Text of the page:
Hawai‘i Nonprofit Seeks 100 Clean Energy Advocates

December 7, 2019, 9:29 AM HST (Updated December 7, 2019, 9:32 AM)
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A Hawai‘i-based nonprofit is inviting the public to share stories about sustainability to highlight Hawai‘i’s efforts to move the state toward 100% renewable energy by 2045. Blue Planet Foundation is seeking stories related to clean energy from families, nonprofits and businesses of all sizes for its We Are 100 campaign website, social media pages and other materials.

“As the most isolated landmass on the planet, Hawai‘i knows what it takes to be self-sufficient and sustainable, and we can show the rest of the world that it’s possible to rely on clean, renewable energy,” said David Aquino, creative director at Blue Planet Foundation. “By showcasing the changes people and organizations are making to reduce their dependency on fossil fuel, we hope others will be inspired to do the same.”

To submit a story for consideration, visit www.weare100.org/#involved or email [email protected].

We Are 100 Sustainability Stories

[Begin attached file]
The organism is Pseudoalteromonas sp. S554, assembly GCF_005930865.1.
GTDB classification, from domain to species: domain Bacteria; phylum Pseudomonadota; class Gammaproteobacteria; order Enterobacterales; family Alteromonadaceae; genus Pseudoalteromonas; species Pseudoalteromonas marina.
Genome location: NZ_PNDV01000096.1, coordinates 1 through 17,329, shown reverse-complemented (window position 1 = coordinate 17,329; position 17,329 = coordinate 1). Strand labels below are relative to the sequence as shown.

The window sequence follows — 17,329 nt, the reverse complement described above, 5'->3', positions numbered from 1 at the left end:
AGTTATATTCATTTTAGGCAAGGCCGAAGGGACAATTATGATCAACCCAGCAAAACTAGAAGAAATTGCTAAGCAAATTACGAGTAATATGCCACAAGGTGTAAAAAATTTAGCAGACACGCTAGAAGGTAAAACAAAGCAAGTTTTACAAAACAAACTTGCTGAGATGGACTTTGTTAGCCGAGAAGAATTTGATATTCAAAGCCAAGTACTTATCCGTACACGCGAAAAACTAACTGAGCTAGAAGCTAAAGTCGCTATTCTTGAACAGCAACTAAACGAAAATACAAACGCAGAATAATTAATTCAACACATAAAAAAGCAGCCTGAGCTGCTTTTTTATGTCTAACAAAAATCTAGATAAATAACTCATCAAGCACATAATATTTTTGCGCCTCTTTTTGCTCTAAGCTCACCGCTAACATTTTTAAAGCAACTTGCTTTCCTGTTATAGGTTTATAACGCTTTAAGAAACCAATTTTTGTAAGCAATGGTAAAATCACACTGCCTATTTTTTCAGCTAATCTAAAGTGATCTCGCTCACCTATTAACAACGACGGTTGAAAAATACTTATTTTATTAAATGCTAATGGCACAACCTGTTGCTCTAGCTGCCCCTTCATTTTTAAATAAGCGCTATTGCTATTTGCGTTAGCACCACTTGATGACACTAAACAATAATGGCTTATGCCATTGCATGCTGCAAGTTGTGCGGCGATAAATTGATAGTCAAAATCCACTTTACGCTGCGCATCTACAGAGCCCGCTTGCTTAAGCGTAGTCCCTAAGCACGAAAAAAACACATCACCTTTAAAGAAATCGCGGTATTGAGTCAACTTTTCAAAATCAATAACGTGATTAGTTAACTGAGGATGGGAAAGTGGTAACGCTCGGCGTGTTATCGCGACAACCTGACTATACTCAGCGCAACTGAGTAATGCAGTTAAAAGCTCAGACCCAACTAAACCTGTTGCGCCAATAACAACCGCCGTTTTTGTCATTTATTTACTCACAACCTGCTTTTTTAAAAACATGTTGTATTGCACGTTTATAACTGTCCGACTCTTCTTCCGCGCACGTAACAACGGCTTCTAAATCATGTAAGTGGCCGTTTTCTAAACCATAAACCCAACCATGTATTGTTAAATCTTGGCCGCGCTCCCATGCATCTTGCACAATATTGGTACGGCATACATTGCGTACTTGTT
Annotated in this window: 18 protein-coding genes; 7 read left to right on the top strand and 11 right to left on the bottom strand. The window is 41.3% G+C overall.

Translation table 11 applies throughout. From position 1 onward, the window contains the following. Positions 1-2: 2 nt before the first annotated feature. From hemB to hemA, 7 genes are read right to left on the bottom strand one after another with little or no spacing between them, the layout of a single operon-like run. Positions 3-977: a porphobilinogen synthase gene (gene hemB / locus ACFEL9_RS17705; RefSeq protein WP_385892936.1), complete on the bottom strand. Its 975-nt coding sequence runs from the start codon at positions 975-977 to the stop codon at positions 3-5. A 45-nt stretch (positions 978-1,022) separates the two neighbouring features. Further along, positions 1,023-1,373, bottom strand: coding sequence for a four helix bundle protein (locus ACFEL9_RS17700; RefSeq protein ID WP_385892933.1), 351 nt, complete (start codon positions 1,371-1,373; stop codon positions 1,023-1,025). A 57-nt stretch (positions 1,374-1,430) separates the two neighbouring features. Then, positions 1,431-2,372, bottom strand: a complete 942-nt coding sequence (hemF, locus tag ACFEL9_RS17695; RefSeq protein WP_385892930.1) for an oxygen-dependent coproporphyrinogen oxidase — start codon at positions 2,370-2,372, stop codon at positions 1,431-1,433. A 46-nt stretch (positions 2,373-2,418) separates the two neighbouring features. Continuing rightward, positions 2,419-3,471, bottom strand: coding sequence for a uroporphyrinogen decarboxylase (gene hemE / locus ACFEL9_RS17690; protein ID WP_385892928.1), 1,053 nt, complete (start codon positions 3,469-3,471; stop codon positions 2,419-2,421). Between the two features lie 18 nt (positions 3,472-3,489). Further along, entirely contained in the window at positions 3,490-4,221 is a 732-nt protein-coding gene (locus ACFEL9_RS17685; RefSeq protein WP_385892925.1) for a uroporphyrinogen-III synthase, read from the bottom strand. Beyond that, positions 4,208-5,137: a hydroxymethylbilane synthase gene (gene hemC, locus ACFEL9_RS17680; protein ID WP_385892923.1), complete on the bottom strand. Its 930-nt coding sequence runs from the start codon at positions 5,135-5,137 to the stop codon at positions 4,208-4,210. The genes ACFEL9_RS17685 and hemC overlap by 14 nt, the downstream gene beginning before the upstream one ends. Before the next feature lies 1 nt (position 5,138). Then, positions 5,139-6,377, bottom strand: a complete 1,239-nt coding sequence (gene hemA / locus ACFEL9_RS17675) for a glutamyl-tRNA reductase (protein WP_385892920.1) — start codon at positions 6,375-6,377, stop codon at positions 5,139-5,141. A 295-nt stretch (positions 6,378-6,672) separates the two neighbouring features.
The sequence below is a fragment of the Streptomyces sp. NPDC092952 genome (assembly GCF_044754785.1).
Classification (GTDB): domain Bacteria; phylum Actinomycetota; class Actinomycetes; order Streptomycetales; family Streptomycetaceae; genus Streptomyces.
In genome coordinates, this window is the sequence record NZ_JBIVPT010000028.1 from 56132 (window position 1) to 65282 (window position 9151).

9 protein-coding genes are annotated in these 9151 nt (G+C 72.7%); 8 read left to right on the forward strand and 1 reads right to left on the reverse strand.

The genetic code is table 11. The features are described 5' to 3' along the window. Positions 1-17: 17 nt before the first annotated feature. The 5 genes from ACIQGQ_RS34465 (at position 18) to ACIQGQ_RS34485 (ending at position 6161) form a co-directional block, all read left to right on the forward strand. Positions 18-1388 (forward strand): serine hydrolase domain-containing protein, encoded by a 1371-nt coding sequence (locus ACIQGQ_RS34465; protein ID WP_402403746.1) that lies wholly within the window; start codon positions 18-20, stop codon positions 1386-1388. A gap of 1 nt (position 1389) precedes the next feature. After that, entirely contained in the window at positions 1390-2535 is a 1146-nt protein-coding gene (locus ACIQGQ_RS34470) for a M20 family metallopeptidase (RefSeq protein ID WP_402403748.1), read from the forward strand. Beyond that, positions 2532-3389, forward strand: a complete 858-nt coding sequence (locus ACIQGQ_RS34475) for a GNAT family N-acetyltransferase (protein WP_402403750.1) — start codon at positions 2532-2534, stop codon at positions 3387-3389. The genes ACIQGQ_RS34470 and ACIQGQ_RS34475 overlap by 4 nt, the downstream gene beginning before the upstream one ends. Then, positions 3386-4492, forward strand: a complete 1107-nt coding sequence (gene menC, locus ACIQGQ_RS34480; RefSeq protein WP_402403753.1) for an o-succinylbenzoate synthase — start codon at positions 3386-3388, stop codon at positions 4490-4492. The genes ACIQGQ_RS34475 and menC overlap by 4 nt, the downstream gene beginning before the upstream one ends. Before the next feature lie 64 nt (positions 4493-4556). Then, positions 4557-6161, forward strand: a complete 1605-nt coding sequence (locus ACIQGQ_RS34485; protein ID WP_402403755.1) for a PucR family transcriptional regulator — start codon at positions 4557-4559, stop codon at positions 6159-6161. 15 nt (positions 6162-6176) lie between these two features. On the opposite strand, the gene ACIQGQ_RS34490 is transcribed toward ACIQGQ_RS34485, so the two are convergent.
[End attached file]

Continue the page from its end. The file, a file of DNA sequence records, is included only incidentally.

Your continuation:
Kanani Kahalehoe is the first wahine (female) voyager from Hana, Maui who crewed aboard the Hokule‘a. Kahalehoe shared her story of how she built a custom solar shower for her family of 18. With help from the non-profit Malakana Ka ‘Ike on the project, she reduced her family’s electric bill from more than $700 a month to less than $300. The shower saved money, but also provided an important lesson about sustainability for the next generation.

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The Friends of Iolani Palace (FOIP) has undertaken several measures to reduce its carbon footprint including tinting its windows, upgrading to a more energy-efficient air conditioning system and replacing incandescent lightbulbs with LED lights. The Palace has reduced its energy consumption as well as its electricity bill.

Kapa‘a Missionary Church installed 64 solar PV panels at a cost of $50,000, which allowed it to save $600 to $700 per month. The church paid off half of the investment in just five years. The savings have allowed the church to put more dollars towards its ministry services, which include outreach to the homeless, helping kids-at-risk and hospitalized patients. Additionally, the church hands out food boxes to the needy every Saturday and provides hot meals twice a month.

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